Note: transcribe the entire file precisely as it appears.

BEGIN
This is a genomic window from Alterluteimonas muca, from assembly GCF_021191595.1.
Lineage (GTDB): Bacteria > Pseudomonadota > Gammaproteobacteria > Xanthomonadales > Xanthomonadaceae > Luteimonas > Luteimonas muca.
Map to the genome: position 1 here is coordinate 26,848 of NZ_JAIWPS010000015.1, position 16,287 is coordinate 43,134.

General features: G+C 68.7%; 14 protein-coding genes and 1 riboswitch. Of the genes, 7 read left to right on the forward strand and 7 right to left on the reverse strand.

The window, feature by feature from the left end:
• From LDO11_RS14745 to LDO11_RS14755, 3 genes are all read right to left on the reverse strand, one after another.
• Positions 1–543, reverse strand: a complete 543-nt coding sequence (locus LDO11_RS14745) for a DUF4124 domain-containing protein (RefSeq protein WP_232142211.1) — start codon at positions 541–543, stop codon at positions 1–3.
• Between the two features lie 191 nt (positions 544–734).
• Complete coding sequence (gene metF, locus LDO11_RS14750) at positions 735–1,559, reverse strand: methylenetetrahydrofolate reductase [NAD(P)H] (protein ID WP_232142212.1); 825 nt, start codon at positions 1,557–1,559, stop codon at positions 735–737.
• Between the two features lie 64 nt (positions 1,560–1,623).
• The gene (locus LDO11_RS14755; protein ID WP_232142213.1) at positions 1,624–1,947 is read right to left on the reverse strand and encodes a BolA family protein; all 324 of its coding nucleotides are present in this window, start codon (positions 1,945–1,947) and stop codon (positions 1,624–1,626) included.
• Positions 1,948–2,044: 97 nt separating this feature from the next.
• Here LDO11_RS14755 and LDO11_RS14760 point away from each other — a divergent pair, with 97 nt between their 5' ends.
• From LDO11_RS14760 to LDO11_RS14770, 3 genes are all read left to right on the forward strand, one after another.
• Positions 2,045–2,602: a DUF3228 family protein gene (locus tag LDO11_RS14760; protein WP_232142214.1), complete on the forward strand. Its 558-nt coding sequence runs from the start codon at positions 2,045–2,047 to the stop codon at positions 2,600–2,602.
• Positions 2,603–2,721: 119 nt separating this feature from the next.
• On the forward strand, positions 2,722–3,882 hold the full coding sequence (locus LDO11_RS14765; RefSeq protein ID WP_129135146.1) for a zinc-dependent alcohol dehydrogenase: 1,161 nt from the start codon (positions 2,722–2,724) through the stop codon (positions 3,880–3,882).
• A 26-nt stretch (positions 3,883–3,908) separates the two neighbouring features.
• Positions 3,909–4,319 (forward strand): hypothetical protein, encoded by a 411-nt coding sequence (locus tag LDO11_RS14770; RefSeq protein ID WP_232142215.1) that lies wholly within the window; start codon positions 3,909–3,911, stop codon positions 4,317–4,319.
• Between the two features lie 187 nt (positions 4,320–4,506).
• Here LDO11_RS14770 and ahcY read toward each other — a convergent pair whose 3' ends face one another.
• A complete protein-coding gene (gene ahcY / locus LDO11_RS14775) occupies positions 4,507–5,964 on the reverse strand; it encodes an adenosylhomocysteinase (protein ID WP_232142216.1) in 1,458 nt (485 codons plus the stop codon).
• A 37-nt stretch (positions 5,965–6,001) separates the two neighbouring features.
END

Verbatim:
This is a genomic window from Alterluteimonas muca, from assembly GCF_021191595.1.
Lineage (GTDB): Bacteria > Pseudomonadota > Gammaproteobacteria > Xanthomonadales > Xanthomonadaceae > Luteimonas > Luteimonas muca.
Map to the genome: position 1 here is coordinate 26,848 of NZ_JAIWPS010000015.1, position 16,287 is coordinate 43,134.

General features: G+C 68.7%; 14 protein-coding genes and 1 riboswitch. Of the genes, 7 read left to right on the forward strand and 7 right to left on the reverse strand.

The window, feature by feature from the left end:
• From LDO11_RS14745 to LDO11_RS14755, 3 genes are all read right to left on the reverse strand, one after another.
• Positions 1–543, reverse strand: a complete 543-nt coding sequence (locus LDO11_RS14745) for a DUF4124 domain-containing protein (RefSeq protein WP_232142211.1) — start codon at positions 541–543, stop codon at positions 1–3.
• Between the two features lie 191 nt (positions 544–734).
• Complete coding sequence (gene metF, locus LDO11_RS14750) at positions 735–1,559, reverse strand: methylenetetrahydrofolate reductase [NAD(P)H] (protein ID WP_232142212.1); 825 nt, start codon at positions 1,557–1,559, stop codon at positions 735–737.
• Between the two features lie 64 nt (positions 1,560–1,623).
• The gene (locus LDO11_RS14755; protein ID WP_232142213.1) at positions 1,624–1,947 is read right to left on the reverse strand and encodes a BolA family protein; all 324 of its coding nucleotides are present in this window, start codon (positions 1,945–1,947) and stop codon (positions 1,624–1,626) included.
• Positions 1,948–2,044: 97 nt separating this feature from the next.
• Here LDO11_RS14755 and LDO11_RS14760 point away from each other — a divergent pair, with 97 nt between their 5' ends.
• From LDO11_RS14760 to LDO11_RS14770, 3 genes are all read left to right on the forward strand, one after another.
• Positions 2,045–2,602: a DUF3228 family protein gene (locus tag LDO11_RS14760; protein WP_232142214.1), complete on the forward strand. Its 558-nt coding sequence runs from the start codon at positions 2,045–2,047 to the stop codon at positions 2,600–2,602.
• Positions 2,603–2,721: 119 nt separating this feature from the next.
• On the forward strand, positions 2,722–3,882 hold the full coding sequence (locus LDO11_RS14765; RefSeq protein ID WP_129135146.1) for a zinc-dependent alcohol dehydrogenase: 1,161 nt from the start codon (positions 2,722–2,724) through the stop codon (positions 3,880–3,882).
• A 26-nt stretch (positions 3,883–3,908) separates the two neighbouring features.
• Positions 3,909–4,319 (forward strand): hypothetical protein, encoded by a 411-nt coding sequence (locus tag LDO11_RS14770; RefSeq protein ID WP_232142215.1) that lies wholly within the window; start codon positions 3,909–3,911, stop codon positions 4,317–4,319.
• Between the two features lie 187 nt (positions 4,320–4,506).
• Here LDO11_RS14770 and ahcY read toward each other — a convergent pair whose 3' ends face one another.
• A complete protein-coding gene (gene ahcY / locus LDO11_RS14775) occupies positions 4,507–5,964 on the reverse strand; it encodes an adenosylhomocysteinase (protein ID WP_232142216.1) in 1,458 nt (485 codons plus the stop codon).
• A 37-nt stretch (positions 5,965–6,001) separates the two neighbouring features.